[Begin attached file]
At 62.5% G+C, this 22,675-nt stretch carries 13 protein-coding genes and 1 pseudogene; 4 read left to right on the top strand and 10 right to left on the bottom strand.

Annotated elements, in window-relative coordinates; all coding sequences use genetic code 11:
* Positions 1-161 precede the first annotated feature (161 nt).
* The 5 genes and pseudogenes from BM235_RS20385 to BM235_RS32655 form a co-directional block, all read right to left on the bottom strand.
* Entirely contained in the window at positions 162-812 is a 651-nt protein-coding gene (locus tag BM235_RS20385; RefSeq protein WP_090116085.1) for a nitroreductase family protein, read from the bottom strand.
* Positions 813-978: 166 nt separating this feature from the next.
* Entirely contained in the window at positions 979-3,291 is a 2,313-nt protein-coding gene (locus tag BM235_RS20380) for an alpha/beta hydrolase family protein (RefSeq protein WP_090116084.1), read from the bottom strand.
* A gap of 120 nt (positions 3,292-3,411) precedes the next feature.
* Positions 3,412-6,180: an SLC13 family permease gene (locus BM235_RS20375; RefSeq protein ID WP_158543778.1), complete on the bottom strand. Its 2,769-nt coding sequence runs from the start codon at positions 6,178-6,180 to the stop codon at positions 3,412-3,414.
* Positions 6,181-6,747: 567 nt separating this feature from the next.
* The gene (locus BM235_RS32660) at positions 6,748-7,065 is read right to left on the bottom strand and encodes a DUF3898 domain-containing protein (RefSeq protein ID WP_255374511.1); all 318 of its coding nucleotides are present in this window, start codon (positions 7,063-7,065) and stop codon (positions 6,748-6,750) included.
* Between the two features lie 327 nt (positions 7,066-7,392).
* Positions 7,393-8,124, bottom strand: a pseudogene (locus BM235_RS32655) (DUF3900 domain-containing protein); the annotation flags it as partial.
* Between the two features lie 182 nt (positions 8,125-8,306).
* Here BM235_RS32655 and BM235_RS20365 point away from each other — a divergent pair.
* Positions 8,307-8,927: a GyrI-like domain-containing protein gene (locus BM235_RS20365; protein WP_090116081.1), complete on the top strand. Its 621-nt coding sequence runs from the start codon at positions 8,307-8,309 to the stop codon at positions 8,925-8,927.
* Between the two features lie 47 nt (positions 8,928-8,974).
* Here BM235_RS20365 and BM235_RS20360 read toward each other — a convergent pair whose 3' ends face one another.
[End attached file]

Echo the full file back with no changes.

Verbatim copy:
At 62.5% G+C, this 22,675-nt stretch carries 13 protein-coding genes and 1 pseudogene; 4 read left to right on the top strand and 10 right to left on the bottom strand.

Annotated elements, in window-relative coordinates; all coding sequences use genetic code 11:
* Positions 1-161 precede the first annotated feature (161 nt).
* The 5 genes and pseudogenes from BM235_RS20385 to BM235_RS32655 form a co-directional block, all read right to left on the bottom strand.
* Entirely contained in the window at positions 162-812 is a 651-nt protein-coding gene (locus tag BM235_RS20385; RefSeq protein WP_090116085.1) for a nitroreductase family protein, read from the bottom strand.
* Positions 813-978: 166 nt separating this feature from the next.
* Entirely contained in the window at positions 979-3,291 is a 2,313-nt protein-coding gene (locus tag BM235_RS20380) for an alpha/beta hydrolase family protein (RefSeq protein WP_090116084.1), read from the bottom strand.
* A gap of 120 nt (positions 3,292-3,411) precedes the next feature.
* Positions 3,412-6,180: an SLC13 family permease gene (locus BM235_RS20375; RefSeq protein ID WP_158543778.1), complete on the bottom strand. Its 2,769-nt coding sequence runs from the start codon at positions 6,178-6,180 to the stop codon at positions 3,412-3,414.
* Positions 6,181-6,747: 567 nt separating this feature from the next.
* The gene (locus BM235_RS32660) at positions 6,748-7,065 is read right to left on the bottom strand and encodes a DUF3898 domain-containing protein (RefSeq protein ID WP_255374511.1); all 318 of its coding nucleotides are present in this window, start codon (positions 7,063-7,065) and stop codon (positions 6,748-6,750) included.
* Between the two features lie 327 nt (positions 7,066-7,392).
* Positions 7,393-8,124, bottom strand: a pseudogene (locus BM235_RS32655) (DUF3900 domain-containing protein); the annotation flags it as partial.
* Between the two features lie 182 nt (positions 8,125-8,306).
* Here BM235_RS32655 and BM235_RS20365 point away from each other — a divergent pair.
* Positions 8,307-8,927: a GyrI-like domain-containing protein gene (locus BM235_RS20365; protein WP_090116081.1), complete on the top strand. Its 621-nt coding sequence runs from the start codon at positions 8,307-8,309 to the stop codon at positions 8,925-8,927.
* Between the two features lie 47 nt (positions 8,928-8,974).
* Here BM235_RS20365 and BM235_RS20360 read toward each other — a convergent pair whose 3' ends face one another.